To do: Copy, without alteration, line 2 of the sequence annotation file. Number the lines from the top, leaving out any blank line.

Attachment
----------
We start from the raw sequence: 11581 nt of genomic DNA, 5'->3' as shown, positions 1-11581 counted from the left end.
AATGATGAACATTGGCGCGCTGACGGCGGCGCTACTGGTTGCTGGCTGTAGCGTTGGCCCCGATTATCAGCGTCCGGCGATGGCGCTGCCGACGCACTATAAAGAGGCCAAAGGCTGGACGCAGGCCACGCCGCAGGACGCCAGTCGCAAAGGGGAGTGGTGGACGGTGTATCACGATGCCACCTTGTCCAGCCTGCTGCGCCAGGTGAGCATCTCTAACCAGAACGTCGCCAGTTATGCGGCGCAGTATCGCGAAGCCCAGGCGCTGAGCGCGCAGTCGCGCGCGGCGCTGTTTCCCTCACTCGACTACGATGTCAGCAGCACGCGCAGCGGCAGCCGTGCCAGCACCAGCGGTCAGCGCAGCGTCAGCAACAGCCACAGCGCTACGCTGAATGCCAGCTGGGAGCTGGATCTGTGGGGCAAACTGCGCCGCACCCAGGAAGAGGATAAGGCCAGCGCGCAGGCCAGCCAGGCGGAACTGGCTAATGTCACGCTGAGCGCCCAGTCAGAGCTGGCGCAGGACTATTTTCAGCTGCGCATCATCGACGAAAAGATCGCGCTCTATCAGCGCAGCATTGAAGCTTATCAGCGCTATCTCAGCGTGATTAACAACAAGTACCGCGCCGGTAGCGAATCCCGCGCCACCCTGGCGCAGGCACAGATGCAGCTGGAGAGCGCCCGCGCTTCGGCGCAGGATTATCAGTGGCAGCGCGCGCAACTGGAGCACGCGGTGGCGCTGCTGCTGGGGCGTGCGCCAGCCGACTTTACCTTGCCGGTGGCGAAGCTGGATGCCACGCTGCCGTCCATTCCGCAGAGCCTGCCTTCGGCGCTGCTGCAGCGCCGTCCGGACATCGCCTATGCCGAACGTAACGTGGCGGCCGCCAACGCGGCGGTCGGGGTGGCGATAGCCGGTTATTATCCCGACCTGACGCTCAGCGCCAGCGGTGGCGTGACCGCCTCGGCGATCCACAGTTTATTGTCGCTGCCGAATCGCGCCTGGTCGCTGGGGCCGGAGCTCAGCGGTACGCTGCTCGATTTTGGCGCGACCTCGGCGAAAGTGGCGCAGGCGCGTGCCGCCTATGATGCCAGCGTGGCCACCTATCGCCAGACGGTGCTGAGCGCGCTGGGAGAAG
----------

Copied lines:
AATGATGAACATTGGCGCGCTGACGGCGGCGCTACTGGTTGCTGGCTGTAGCGTTGGCCCCGATTATCAGCGTCCGGCGATGGCGCTGCCGACGCACTATAAAGAGGCCAAAGGCTGGACGCAGGCCACGCCGCAGGACGCCAGTCGCAAAGGGGAGTGGTGGACGGTGTATCACGATGCCACCTTGTCCAGCCTGCTGCGCCAGGTGAGCATCTCTAACCAGAACGTCGCCAGTTATGCGGCGCAGTATCGCGAAGCCCAGGCGCTGAGCGCGCAGTCGCGCGCGGCGCTGTTTCCCTCACTCGACTACGATGTCAGCAGCACGCGCAGCGGCAGCCGTGCCAGCACCAGCGGTCAGCGCAGCGTCAGCAACAGCCACAGCGCTACGCTGAATGCCAGCTGGGAGCTGGATCTGTGGGGCAAACTGCGCCGCACCCAGGAAGAGGATAAGGCCAGCGCGCAGGCCAGCCAGGCGGAACTGGCTAATGTCACGCTGAGCGCCCAGTCAGAGCTGGCGCAGGACTATTTTCAGCTGCGCATCATCGACGAAAAGATCGCGCTCTATCAGCGCAGCATTGAAGCTTATCAGCGCTATCTCAGCGTGATTAACAACAAGTACCGCGCCGGTAGCGAATCCCGCGCCACCCTGGCGCAGGCACAGATGCAGCTGGAGAGCGCCCGCGCTTCGGCGCAGGATTATCAGTGGCAGCGCGCGCAACTGGAGCACGCGGTGGCGCTGCTGCTGGGGCGTGCGCCAGCCGACTTTACCTTGCCGGTGGCGAAGCTGGATGCCACGCTGCCGTCCATTCCGCAGAGCCTGCCTTCGGCGCTGCTGCAGCGCCGTCCGGACATCGCCTATGCCGAACGTAACGTGGCGGCCGCCAACGCGGCGGTCGGGGTGGCGATAGCCGGTTATTATCCCGACCTGACGCTCAGCGCCAGCGGTGGCGTGACCGCCTCGGCGATCCACAGTTTATTGTCGCTGCCGAATCGCGCCTGGTCGCTGGGGCCGGAGCTCAGCGGTACGCTGCTCGATTTTGGCGCGACCTCGGCGAAAGTGGCGCAGGCGCGTGCCGCCTATGATGCCAGCGTGGCCACCTATCGCCAGACGGTGCTGAGCGCGCTGGGAGAAG